Natasha Anderson, Daily Mail, January 23, 2022
A Detroit drug dealer was granted a $5,000 bond despite allegedly setting fire to his girlfriend who was 27 weeks pregnant with twins, burning 60 percent of her body and leaving her critically-ill.
Convicted drug pusher Devonne Marsh, 42, reportedly doused his 26-year-old girlfriend with lighter fluid and ignited her on fire after the pair had an argument.
Police told the Macomb Daily the pregnant mom was being held against her will and tortured. She was afraid to come forward fearing retaliation from Marsh.
She currently remains hospitalized in critical condition. It is unknown if her unborn babies will survive the attack.
Marsh was charged with attempted murder, assault and battery of a pregnant individual, domestic violence, assault with intent to do great bodily harm, delivery/manufacturing of controlled substances, felony possession, felonious assault and felony firearm.
Despite his at least two decades-long criminal record – which includes numerous violent crime and drug dealing charges – Marsh was awarded a $50,000 bail, meaning be could be released on a $5,000 bond.
Veteran Wayne County Prosecutor Kym Worthy, a Democrat, previously said she supported bail reform for minor issues, such as traffic infractions, is now filing a motion to have his bail increased due to the severity of the crime.
‘His original bond was woefully inadequate, and we will be seeking a more appropriate bond given these charges,’ Worthy told WWJ 950 radio.
Detroit police responded to a residence on Packard Street on January 14 after receiving reports that a woman was being kept captive against her will.
When officers arrived on scene, they found the pregnant mom lying on a bed in the basement with severe burns to her legs and stomach.
She was taken to an area hospital and remains critical. It is unclear if her unborn babies will survive.
Police, rallying behind the domestic violence survivor, have called the heinous crime ‘unimaginable’ and commend her for coming forward to responding officers.
‘I want to applaud her for coming forward. I want to again let her know that she is not alone,’ Detroit police Sgt. Kyla Williams, who supervises the department’s domestic violence unit, told the newspaper.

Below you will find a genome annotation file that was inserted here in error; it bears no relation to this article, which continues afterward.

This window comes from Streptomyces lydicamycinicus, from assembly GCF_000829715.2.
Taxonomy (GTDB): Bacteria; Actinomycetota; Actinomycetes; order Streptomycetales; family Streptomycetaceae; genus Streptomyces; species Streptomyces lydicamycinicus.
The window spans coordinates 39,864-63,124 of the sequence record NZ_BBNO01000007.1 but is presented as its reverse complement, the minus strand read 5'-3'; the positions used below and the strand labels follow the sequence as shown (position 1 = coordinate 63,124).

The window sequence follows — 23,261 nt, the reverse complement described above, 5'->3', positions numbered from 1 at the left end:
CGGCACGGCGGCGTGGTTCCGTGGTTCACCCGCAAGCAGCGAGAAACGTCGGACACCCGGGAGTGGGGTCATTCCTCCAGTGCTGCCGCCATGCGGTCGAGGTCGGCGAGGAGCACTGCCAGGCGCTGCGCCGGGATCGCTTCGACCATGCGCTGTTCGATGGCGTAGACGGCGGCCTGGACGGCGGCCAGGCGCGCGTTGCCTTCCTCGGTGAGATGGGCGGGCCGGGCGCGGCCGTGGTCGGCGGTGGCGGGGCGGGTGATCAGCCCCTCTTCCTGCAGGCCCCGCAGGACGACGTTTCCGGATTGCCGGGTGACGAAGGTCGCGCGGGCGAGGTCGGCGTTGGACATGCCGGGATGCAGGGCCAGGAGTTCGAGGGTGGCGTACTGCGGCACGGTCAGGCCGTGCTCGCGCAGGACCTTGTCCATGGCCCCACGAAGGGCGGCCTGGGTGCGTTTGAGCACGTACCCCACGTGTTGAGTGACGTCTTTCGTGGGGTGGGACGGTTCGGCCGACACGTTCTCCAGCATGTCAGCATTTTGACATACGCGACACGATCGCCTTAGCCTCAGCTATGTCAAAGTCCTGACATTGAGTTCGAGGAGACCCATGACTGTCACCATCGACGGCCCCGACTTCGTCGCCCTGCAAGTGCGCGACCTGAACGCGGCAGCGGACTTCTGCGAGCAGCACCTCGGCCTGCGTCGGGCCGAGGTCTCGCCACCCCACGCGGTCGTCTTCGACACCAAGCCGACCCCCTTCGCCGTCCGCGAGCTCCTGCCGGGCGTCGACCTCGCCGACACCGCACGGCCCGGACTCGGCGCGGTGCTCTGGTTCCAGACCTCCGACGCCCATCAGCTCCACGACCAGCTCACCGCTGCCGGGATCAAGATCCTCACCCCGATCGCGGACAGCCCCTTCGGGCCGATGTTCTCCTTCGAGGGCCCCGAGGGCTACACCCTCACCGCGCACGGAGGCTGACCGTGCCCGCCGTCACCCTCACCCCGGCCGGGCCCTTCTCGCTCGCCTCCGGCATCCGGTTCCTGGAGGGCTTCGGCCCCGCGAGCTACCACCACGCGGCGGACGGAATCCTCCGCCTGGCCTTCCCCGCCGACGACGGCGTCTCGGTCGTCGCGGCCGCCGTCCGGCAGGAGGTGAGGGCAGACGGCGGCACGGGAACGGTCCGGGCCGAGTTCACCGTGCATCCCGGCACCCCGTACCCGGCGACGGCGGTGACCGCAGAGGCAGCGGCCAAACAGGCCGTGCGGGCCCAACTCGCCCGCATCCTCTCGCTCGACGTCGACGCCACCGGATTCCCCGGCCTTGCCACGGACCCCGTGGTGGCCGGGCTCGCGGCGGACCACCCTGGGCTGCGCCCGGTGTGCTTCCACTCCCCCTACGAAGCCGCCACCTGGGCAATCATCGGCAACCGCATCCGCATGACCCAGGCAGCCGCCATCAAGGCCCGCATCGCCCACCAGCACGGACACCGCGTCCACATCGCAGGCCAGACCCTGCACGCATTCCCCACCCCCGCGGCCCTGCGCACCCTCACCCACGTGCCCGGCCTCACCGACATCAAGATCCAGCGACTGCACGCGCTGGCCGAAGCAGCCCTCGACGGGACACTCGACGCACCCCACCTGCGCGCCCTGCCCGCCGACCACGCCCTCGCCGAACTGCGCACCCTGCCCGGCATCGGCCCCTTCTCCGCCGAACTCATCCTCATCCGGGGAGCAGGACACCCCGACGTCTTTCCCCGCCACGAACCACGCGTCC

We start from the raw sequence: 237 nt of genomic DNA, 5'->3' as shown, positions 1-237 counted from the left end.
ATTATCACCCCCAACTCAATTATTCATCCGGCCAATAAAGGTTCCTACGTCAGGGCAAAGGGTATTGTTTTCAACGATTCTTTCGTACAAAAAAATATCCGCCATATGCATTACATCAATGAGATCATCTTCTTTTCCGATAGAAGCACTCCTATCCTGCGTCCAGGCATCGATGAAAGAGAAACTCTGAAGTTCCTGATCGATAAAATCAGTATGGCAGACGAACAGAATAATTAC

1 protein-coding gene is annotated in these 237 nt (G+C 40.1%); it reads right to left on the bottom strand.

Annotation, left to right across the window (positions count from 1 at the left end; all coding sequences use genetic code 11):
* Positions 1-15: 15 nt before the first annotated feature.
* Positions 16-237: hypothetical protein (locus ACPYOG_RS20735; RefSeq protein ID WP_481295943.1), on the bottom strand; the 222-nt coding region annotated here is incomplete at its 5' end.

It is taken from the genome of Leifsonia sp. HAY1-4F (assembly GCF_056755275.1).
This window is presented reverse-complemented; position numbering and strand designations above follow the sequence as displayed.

‘She has the men and women of the Detroit Police Department to support her.’
‘How do you do this to another human being? It’s unimaginable,’ echoed Commander Michael McGinnis. ‘
Just incredibly traumatic injuries. I just can’t imagine the pain she must be suffering.’
District Attorney Kym Worthy’s office initially charged Marsh with kidnapping/abduction, aggravated/felonious assault, and violation of the controlled substance act.
However, after further investigation dismissed the original case and immediately issued new charges against Marsh due to the severity of his alleged crimes.
‘The evidence in this case will show that the defendant set his live-in girlfriend on fire after an altercation with her. She was six months pregnant with twins,’ Worthy told the radio station.
‘After receiving further evidence, we have dismissed our original charges and immediately reissued charges against him. His original bond was woefully inadequate, and we will be seeking a more appropriate bond given these charges.’
Marsh has been convicted of violent crimes and dealing drugs multiple times over the past 20 years in Macomb and Wayne counties.
He was booked into Macomb County Jail on Friday, according to jail records. Police say he had been hiding out since he absconded from probation in March 2020. He was sentenced to two years probation after pleading guilty in 2019 to four counts of delivering more than 50 grams of cocaine.
The convicted drug dealer also has a case pending in the Wayne County city of Livonia.
Worthy has openly issued support for reforming cash bond, telling the Detroit Free Press last year she believes it should never be imposed for civil infractions or ordinance violations.
She thinks it should be used sparingly for traffic offense and some misdemeanors. Worthy, however, did argue that domestic violence and stalking cases should be exceptions.
The attorney also believes prosecutors cannot ‘unilaterally change the cash bail system’.
‘Prosecutors supporting legislation that changes the cash bail system is what works,’ she argued. ‘I have been a judge and had to make those tough, individualized decisions. No one should be denied bail simply because they are poor.’